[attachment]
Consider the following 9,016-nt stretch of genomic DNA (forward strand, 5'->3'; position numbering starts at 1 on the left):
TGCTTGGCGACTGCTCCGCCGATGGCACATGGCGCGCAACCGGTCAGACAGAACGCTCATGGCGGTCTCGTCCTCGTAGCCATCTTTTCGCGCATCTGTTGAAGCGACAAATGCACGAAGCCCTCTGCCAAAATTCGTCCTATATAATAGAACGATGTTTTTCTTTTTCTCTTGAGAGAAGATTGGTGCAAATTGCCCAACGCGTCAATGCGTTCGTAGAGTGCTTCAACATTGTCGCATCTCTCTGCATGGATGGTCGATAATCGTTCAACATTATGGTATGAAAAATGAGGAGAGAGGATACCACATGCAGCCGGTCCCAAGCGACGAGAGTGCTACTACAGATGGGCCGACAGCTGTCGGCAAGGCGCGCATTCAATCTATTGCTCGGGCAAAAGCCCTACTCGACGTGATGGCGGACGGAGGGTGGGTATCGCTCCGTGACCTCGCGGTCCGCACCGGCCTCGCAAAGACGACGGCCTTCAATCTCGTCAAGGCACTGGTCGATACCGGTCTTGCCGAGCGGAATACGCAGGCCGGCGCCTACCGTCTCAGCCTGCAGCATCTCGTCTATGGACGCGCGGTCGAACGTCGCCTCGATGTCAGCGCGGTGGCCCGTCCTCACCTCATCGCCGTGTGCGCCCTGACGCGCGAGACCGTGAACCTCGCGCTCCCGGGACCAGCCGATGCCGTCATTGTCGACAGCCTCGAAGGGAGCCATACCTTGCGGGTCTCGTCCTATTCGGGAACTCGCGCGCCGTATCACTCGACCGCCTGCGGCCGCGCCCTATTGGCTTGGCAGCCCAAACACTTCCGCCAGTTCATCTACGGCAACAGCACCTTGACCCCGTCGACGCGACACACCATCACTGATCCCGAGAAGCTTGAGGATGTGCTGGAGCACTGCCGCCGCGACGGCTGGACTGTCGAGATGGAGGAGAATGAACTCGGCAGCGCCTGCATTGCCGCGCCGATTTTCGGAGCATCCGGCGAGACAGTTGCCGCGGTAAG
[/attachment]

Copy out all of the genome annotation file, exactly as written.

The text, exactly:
Consider the following 9,016-nt stretch of genomic DNA (forward strand, 5'->3'; position numbering starts at 1 on the left):
TGCTTGGCGACTGCTCCGCCGATGGCACATGGCGCGCAACCGGTCAGACAGAACGCTCATGGCGGTCTCGTCCTCGTAGCCATCTTTTCGCGCATCTGTTGAAGCGACAAATGCACGAAGCCCTCTGCCAAAATTCGTCCTATATAATAGAACGATGTTTTTCTTTTTCTCTTGAGAGAAGATTGGTGCAAATTGCCCAACGCGTCAATGCGTTCGTAGAGTGCTTCAACATTGTCGCATCTCTCTGCATGGATGGTCGATAATCGTTCAACATTATGGTATGAAAAATGAGGAGAGAGGATACCACATGCAGCCGGTCCCAAGCGACGAGAGTGCTACTACAGATGGGCCGACAGCTGTCGGCAAGGCGCGCATTCAATCTATTGCTCGGGCAAAAGCCCTACTCGACGTGATGGCGGACGGAGGGTGGGTATCGCTCCGTGACCTCGCGGTCCGCACCGGCCTCGCAAAGACGACGGCCTTCAATCTCGTCAAGGCACTGGTCGATACCGGTCTTGCCGAGCGGAATACGCAGGCCGGCGCCTACCGTCTCAGCCTGCAGCATCTCGTCTATGGACGCGCGGTCGAACGTCGCCTCGATGTCAGCGCGGTGGCCCGTCCTCACCTCATCGCCGTGTGCGCCCTGACGCGCGAGACCGTGAACCTCGCGCTCCCGGGACCAGCCGATGCCGTCATTGTCGACAGCCTCGAAGGGAGCCATACCTTGCGGGTCTCGTCCTATTCGGGAACTCGCGCGCCGTATCACTCGACCGCCTGCGGCCGCGCCCTATTGGCTTGGCAGCCCAAACACTTCCGCCAGTTCATCTACGGCAACAGCACCTTGACCCCGTCGACGCGACACACCATCACTGATCCCGAGAAGCTTGAGGATGTGCTGGAGCACTGCCGCCGCGACGGCTGGACTGTCGAGATGGAGGAGAATGAACTCGGCAGCGCCTGCATTGCCGCGCCGATTTTCGGAGCATCCGGCGAGACAGTTGCCGCGGTAAG